Judge Moon’s opinion found that the Granos’ claims said many of the right things to move forward in Federal court. For example, Judge Moon decided that the Granos had properly alleged they suffered actual harm when the new law took effect in 2020 and that the new law did not provide an adequate remedy for any harm that they suffered. There is little analysis in the opinion about why the new law – which allows property owners to file a claim for trespass – is inadequate, but the opinion points to the fact that the new law limits the amount of money that property owners can get if they win their case. (Lots of other laws limit the amount of money courts can award for different kinds of cases; Virginia has caps on medical malpractice claims and punitive damages, for instance).

Ultimately, Judge Moon ruled that two of the Granos’ three claims had to be dismissed because Rappahannock did not take any action to exercise its rights under the new law. One peculiar feature of Judge Moon’s ruling is that it says that the third claim should have been dismissed as well, but Judge Moon did not dismiss that claim. The third claim was for unconstitutional impairment of contracts, and footnote 8 points out that such a claim cannot be brought under the federal statute that the Granos used as a basis for their suit. Rappahannock asked the court to dismiss the third claim, but for a different reason.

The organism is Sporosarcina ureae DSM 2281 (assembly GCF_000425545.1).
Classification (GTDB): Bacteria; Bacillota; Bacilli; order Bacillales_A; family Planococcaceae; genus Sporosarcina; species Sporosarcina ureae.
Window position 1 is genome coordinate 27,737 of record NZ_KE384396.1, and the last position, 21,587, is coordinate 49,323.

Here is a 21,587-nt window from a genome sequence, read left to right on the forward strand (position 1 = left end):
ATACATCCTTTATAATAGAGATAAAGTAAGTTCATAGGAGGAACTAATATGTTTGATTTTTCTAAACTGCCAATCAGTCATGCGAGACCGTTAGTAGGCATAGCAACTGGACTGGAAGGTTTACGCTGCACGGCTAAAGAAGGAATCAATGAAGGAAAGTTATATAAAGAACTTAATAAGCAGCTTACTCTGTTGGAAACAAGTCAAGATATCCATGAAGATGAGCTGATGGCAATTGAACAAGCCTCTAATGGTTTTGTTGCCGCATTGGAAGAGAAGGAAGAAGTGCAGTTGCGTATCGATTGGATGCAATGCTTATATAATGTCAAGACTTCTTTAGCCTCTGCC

The case continues to move forward. The Virginia Attorney General has filed notice of his intent to intervene as a party in order to defend the law.

Please contact Martin Crim, mcrim@vfnlaw.com or 703-618-3205 should you have any questions or need assistance. 

22
Sep
2021

Part 2: What Constitutes Relief for the use of Cannabis Oil!

 

What constitutes relief for the legal or lawful use of cannabis oil?

The new law statute talks explicitly about what happens when somebody needs to have medical cannabis oil. One thing they must do, is they have to possess an unexpired written certification from a practitioner (which could be a doctor or a nurse practitioner.) Someone who’s usually allowed to write prescriptions. They must be registered with the board of pharmacy, and it’s not just any doctor. Anybody who is writing certifications for cannabis oil must be registered with the board of pharmacy.